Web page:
Dashner has gone on record saying that he wrote The Maze Runner as a reaction to the idea that a group of boys left to their own devices would go feral, as in The Lord of the Flies. I respect the idea of trying to repudiate that, but the problem is that it doesn't work. A group of boys would go feral. When he tried to create a world that's perfect except for the external monsters, Dashner made a world that is fundamentally dull and does not reflect true human nature. It just doesn't work.

Additionally, for all that I greatly appreciate two of the most important characters in the story (Alby and Minho) being played by actors of color, I think it's a little problematic that Thomas is the white-boy savior, one who Minho immediately defers to and Alby is willing to give almost limitless lee-way. It's like because Thomas is white and curious, the other characters know that they need to step back because the protagonist has arrived, and that's just bad writing.

The writers did do a good job in removing most of the terribly sexist elements from Theresa's plotline, getting rid of her obsession with Thomas and her basically being a super-genius macguffin, but like with a lot of this, when they got down to it, there's not much left. Theresa as a character is mostly made up of tropes. If you get rid of them, all you have is a very bland girl-character who does virtually nothing. 

That's not an exaggeration, either. Theresa does almost literally nothing in the entire movie. Her character could have been cut without a single problem. She doesn't even spout off any necessary dialogue. It's nice that she's no longer there as part of a romantic subplot, but now she's barely there at all.

For the most part, I really appreciate the changes made to the story, and most of them are more cosmetic and logical than anything, but there is one shift that really bothers me. In the books, (SPOILER), the character Newt walks with a pronounced limp. We learn that this is because Newt used to be a runner, but got hurt while he was out in the maze, and now he just works back in the glade. It's not a huge deal or anything, but it's an extra bit of character development for one of the leads.

As the books progress, however, we get more detail on that incident, and eventually Newt discloses that he did not break his leg by accident - he broke it when he decided that he had had enough of running, and climbed a wall so he could jump off. He didn't manage to climb high enough before he jumped, and so the fall only broke his leg, not his neck.

It's a pretty grim subplot, but there's something incredibly moving about it. It was one of the only subplots from the book that I liked. Not because it's overly depressing, but because it answered a very important question: What about the people who, unlike Thomas, don't want to fight to survive? In a story about survival no matter the personal cost, it's very important to see characters like Newt, who have struggled with depression and who seriously question the point of their survival at all. Is it worth it?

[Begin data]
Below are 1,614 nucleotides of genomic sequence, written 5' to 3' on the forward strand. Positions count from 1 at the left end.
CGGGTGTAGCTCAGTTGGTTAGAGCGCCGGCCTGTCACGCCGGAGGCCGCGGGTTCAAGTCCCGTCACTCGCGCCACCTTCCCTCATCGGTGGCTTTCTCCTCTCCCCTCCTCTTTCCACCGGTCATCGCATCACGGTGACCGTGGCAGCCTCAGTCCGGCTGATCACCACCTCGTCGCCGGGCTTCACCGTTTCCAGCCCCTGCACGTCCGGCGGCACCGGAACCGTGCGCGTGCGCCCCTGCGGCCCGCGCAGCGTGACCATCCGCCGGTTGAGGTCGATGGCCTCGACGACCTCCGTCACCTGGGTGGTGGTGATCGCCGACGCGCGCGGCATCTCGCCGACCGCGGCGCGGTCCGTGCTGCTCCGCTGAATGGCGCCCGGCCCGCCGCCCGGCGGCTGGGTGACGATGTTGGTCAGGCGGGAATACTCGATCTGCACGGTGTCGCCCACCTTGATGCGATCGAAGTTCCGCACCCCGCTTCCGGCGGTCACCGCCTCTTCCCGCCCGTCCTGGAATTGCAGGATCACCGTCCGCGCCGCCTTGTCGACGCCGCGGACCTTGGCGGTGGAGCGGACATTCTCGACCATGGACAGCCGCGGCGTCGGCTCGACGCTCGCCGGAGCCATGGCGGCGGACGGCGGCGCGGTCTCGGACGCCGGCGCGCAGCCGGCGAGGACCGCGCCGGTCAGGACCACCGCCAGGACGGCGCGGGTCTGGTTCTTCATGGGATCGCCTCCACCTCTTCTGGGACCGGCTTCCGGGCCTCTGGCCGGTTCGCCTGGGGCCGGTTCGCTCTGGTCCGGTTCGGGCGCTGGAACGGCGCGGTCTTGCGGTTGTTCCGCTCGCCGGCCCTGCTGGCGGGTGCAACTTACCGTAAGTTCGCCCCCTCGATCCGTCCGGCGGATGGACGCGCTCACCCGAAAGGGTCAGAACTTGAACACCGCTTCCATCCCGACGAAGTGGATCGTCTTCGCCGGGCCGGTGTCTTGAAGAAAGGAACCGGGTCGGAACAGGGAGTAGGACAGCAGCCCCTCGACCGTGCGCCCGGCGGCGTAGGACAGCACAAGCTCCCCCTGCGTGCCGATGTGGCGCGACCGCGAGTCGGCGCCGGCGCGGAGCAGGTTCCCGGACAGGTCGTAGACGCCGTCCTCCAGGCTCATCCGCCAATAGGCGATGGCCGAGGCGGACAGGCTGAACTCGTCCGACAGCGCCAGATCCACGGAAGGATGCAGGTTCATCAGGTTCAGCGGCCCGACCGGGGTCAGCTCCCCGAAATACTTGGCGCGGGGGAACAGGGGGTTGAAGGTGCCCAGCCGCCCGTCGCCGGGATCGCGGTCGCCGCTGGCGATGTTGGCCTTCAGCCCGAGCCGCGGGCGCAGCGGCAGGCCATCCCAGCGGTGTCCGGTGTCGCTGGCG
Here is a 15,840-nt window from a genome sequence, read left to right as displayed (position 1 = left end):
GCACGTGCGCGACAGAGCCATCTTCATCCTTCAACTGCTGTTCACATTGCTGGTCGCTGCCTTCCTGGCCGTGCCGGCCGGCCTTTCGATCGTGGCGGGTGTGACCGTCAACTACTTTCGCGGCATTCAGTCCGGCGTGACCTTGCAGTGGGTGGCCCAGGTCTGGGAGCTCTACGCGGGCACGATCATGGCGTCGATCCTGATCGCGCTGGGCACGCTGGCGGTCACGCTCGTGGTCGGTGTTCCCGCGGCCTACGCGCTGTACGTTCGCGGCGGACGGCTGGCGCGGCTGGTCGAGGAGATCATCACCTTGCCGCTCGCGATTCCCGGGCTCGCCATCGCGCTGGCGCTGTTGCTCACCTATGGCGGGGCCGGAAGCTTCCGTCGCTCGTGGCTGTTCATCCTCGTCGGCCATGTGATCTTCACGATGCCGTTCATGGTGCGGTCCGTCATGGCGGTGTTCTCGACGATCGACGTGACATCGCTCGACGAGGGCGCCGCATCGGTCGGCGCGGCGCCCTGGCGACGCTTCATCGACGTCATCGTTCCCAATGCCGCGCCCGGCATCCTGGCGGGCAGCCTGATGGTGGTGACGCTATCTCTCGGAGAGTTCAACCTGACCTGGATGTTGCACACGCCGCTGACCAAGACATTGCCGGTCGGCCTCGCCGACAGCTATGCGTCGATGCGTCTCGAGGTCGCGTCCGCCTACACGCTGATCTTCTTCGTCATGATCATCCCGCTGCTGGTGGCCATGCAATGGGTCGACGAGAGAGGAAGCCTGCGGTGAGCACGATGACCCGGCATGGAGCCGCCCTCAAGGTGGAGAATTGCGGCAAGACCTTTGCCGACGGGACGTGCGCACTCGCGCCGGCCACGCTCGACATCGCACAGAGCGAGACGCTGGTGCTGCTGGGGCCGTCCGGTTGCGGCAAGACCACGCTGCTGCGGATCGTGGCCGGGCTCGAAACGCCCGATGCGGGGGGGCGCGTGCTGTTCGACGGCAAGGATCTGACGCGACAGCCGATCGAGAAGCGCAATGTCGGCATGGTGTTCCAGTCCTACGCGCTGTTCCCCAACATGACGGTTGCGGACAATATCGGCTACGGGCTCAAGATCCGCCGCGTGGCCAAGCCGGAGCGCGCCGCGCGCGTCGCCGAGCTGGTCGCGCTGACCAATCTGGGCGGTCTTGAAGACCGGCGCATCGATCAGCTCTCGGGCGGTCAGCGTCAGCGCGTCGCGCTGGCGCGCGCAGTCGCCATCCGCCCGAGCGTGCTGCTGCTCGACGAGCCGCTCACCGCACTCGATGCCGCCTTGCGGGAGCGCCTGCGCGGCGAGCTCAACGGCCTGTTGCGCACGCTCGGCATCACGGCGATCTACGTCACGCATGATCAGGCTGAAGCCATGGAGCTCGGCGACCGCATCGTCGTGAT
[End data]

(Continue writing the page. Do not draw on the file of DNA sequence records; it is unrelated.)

It bothered me, then, to realize that the movie has completely cut this subplot out. As far as I could tell, Newt didn't walk with any discernible limp in the film, and they certainly never talked about his past like that. So I wonder whether it will come up in the sequels at all.

All that having been said, it's a perfectly competent movie. The problem is that when "perfectly competent" is the best thing you can say about a film, that's a terrible sign. Without the really absurd flourishes that Dashner stuck in the original novel, and without some intense revision of the storyline, the movie just sort of goes through the motions. It's tense in the moments when you feel it ought to be tense, and vaguely emotional in the moments when you think that feelings should be happening. It's fine. But there is absolutely no fire or verve or deeper anything to this movie. 

The real problem comes back to the source material. It's just not a very good book. Worse, it's a beloved book, and so the screenwriters felt beholden to/the studio felt the need to pander to the fans of the original work. And so the writers were not allowed to make any substantial changes, for fear of angering the mighty fan. Unfortunately, this is a story that needed a lot of changes if it was going to be halfway palatable, and it didn't get them.

I think my friend put it best as we were hanging around my apartment after the film. She'd been quiet for a few minutes, and when I asked her what was up, she said, "I'm still thinking about the movie. Or, well, I'm think about how there's nothing to think about." Because, in the end, there wasn't. There was not enough depth in that movie for us to come out of it having any kind of conversation. It just happened, then we forgot all of it.

That's a very bad sign.